The Queensland Stock Route Network
Approximately 72 000 kilometres of Queensland’s roads are declared as stock routes. Together with dedicated reserves for travelling stock, they make up the 2.6 million hectare Queensland stock route network (SRN).
The SRN is primarily used by the pastoral industry as an alternative to transporting stock by rail or road, and for pasture for emergency agistment and long-term grazing. It is used by utility companies to provide powerlines, pipelines and telecommunications; and by the community generally for road transport, and recreational and other purposes such as beekeeping.
The Queensland SRN is also highly valued for its environmental values and iconic cultural heritage, which are recognised nationally as being of significance.
About Queensland's Stock Route Network
Stock routes have been integral to Queensland's rural history for more than 150 years and have been celebrated in the writing of Henry Lawson and Banjo Paterson. The stock routes evolved in conjunction with early colonial exploration and the pastoral occupation of land, as settlers drove stock along corridors that followed river systems, Indigenous trade routes and trails.
For this reason, much of the stock route network contains significant cultural heritage, including stock yards, wooden farming equipment, old bridges and pontoons, windmills, Chinese market gardens, grave sites, camp sites, scarred and carved trees, and rock shelters. The Combo Waterhole at Winton is thought to be the location of the story that inspired Waltzing Matilda.
Between the 1860s and 1890s, established stock routes were recognised and dedicated as roads.
Stock route use declined in the 1950s and 1960s with the introduction of road improvement schemes that made road transport a more convenient and efficient way to transport stock. In more recent times, however, high fuel prices and continuing drought has meant that the SRN has provided both a cost-effective alternative for transporting stock, and vital pasture for emergency grazing.
The stock route network also has significant environmental value, in part because its unique interconnectedness and geographical extent allows for the movement of wildlife. Many stock routes are in highly cleared landscapes and are adjacent to waterways, providing habitat for threatened species. The Enhancing Biodiversity Hotspots along Western Queensland Stock Routes report identifies 47 biodiversity hotspots on Western Queensland stock routes and other sites of high nature conservation and geological value.
- Difference between stock routes and roads
- Reserves for travelling stock
- Downloading documents
All stock routes are roads but not all roads are stock routes.
Roads—whether surveyed or unsurveyed—are areas of land dedicated for public use. The term includes: a street, esplanade, reserve for esplanade, highway, pathway, thoroughfare, track or stock route; any part of a road; and a bridge, causeway, culvert or other works in, on, over, or under a road.
The term 'road' does not only refer to the carriageway; it encompasses the entire area of land set apart for road purposes—from property boundary to property boundary. The road corridor ('road reserve') in rural areas generally varies in width from 60–1600 metres, and might not have an asphalt carriageway.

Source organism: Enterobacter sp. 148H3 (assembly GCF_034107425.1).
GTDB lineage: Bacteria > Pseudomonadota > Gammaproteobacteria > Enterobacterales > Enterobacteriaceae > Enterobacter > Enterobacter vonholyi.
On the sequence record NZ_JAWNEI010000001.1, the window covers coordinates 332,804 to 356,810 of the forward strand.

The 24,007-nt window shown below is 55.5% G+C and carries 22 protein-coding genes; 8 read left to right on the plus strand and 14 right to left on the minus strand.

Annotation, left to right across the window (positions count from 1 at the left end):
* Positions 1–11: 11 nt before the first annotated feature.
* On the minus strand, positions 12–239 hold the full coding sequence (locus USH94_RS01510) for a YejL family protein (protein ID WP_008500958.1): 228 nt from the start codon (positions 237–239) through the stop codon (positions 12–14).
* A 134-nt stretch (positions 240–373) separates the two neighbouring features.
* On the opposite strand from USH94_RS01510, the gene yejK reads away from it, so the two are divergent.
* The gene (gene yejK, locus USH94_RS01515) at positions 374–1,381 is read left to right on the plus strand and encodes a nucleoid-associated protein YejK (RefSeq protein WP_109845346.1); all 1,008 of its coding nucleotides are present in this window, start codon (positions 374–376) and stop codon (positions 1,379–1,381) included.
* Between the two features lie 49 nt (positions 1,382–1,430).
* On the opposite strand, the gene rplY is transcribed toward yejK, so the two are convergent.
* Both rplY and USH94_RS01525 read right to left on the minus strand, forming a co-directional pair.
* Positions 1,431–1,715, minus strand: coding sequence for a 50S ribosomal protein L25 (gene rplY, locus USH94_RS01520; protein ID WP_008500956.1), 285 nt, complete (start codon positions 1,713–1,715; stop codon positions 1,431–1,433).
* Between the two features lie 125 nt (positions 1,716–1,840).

'Stock routes' are corridors on roads, reserves, pastoral leases and unallocated state land along which stock are driven on foot. A stock route may be either a road that is declared to be a stock route under the Land Protection Regulation 2003, or it may simply be any route that has customarily been used for walking stock. Stock routes have no separate title or tenure from the underlying road reserve, and the same roads are used for walking and agisting stock, and vehicular transport.
A road may be dedicated either as State land (under s. 94 of the Land Act 1994), or freehold land (under s. 51 of the Land Title Act 1994); and may be closed either temporarily, or permanently (under the Land Act 1994). If a stock route's declaration is removed, however, the road remains but is no longer referred to as a 'stock route'.
The ownership of roads rests with the State; however, their management, control and regulation lie with the relevant local government, unless the road is a State-controlled road under the Transport Infrastructure Act 1994 and administered by the Department of Transport and Main Roads.
A 'reserve for travelling stock' is a reserve under the Land Act 1994 (PDF)* designated for travelling stock purposes. Reserves for travelling stock include:
- camping and water reserves
- pasture reserves
- trucking reserves.
Reserves for travelling stock are managed as part of the network, with most under the management of local government as trustee.
View a map of the declared stock routes (PDF, 607K)* across Queensland.
A Queensland Stock Routes and Water Points map, which identifies watering points throughout the Queensland SRN, can be purchased from a Department of Natural Resources and Mines regional service centre. Call 13 QGOV (13 74 68) for your nearest centre.
Anyone considering using the stock route network or following the map should contact the appropriate local government to confirm:
- permit requirements
- condition of the stock routes and water facilities
Contact the relevant local government for stock route permits, water facility agreements and general stock route enquiries.
For all other enquiries, contact:
Stock Route Management Unit
Phone: (07) 3330 6170
Fax: (07) 3330 6236
If you have difficulty downloading any of the documents or would like a copy sent via mail, email Stock Route Management Unit or phone (07) 3330 6170.
* Requires Adobe Reader
Last updated 9 November 2012